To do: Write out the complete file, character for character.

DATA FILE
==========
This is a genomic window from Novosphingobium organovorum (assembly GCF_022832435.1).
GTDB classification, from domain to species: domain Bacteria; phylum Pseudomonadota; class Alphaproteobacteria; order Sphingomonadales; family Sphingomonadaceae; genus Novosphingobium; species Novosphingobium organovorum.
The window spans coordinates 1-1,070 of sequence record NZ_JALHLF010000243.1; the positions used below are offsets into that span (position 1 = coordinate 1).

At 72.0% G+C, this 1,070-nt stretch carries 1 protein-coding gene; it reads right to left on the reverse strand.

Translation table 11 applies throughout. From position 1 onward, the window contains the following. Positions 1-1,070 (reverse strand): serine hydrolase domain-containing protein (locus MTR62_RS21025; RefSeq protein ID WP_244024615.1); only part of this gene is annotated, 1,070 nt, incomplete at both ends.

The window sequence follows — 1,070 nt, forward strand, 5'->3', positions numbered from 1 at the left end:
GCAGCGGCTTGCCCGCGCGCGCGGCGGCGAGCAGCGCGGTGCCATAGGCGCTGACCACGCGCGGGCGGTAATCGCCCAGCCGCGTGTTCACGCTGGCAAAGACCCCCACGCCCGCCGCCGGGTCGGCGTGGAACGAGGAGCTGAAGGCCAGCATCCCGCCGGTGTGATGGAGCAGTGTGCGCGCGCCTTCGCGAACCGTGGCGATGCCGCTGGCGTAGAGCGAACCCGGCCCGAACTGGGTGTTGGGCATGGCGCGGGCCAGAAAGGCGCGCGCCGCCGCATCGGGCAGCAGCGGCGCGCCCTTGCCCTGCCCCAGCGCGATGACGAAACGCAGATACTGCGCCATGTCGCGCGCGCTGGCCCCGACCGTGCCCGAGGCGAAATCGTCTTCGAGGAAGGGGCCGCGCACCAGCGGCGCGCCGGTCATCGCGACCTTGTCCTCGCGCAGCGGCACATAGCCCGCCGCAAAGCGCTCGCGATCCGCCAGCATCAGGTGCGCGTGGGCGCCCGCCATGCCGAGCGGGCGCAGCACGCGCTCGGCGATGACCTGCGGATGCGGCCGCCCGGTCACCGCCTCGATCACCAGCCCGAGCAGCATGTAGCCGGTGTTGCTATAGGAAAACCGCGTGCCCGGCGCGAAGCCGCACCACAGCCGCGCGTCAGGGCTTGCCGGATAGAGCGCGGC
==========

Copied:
This is a genomic window from Novosphingobium organovorum (assembly GCF_022832435.1).
GTDB classification, from domain to species: domain Bacteria; phylum Pseudomonadota; class Alphaproteobacteria; order Sphingomonadales; family Sphingomonadaceae; genus Novosphingobium; species Novosphingobium organovorum.
The window spans coordinates 1-1,070 of sequence record NZ_JALHLF010000243.1; the positions used below are offsets into that span (position 1 = coordinate 1).

At 72.0% G+C, this 1,070-nt stretch carries 1 protein-coding gene; it reads right to left on the reverse strand.

Translation table 11 applies throughout. From position 1 onward, the window contains the following. Positions 1-1,070 (reverse strand): serine hydrolase domain-containing protein (locus MTR62_RS21025; RefSeq protein ID WP_244024615.1); only part of this gene is annotated, 1,070 nt, incomplete at both ends.

The window sequence follows — 1,070 nt, forward strand, 5'->3', positions numbered from 1 at the left end:
GCAGCGGCTTGCCCGCGCGCGCGGCGGCGAGCAGCGCGGTGCCATAGGCGCTGACCACGCGCGGGCGGTAATCGCCCAGCCGCGTGTTCACGCTGGCAAAGACCCCCACGCCCGCCGCCGGGTCGGCGTGGAACGAGGAGCTGAAGGCCAGCATCCCGCCGGTGTGATGGAGCAGTGTGCGCGCGCCTTCGCGAACCGTGGCGATGCCGCTGGCGTAGAGCGAACCCGGCCCGAACTGGGTGTTGGGCATGGCGCGGGCCAGAAAGGCGCGCGCCGCCGCATCGGGCAGCAGCGGCGCGCCCTTGCCCTGCCCCAGCGCGATGACGAAACGCAGATACTGCGCCATGTCGCGCGCGCTGGCCCCGACCGTGCCCGAGGCGAAATCGTCTTCGAGGAAGGGGCCGCGCACCAGCGGCGCGCCGGTCATCGCGACCTTGTCCTCGCGCAGCGGCACATAGCCCGCCGCAAAGCGCTCGCGATCCGCCAGCATCAGGTGCGCGTGGGCGCCCGCCATGCCGAGCGGGCGCAGCACGCGCTCGGCGATGACCTGCGGATGCGGCCGCCCGGTCACCGCCTCGATCACCAGCCCGAGCAGCATGTAGCCGGTGTTGCTATAGGAAAACCGCGTGCCCGGCGCGAAGCCGCACCACAGCCGCGCGTCAGGGCTTGCCGGATAGAGCGCGGC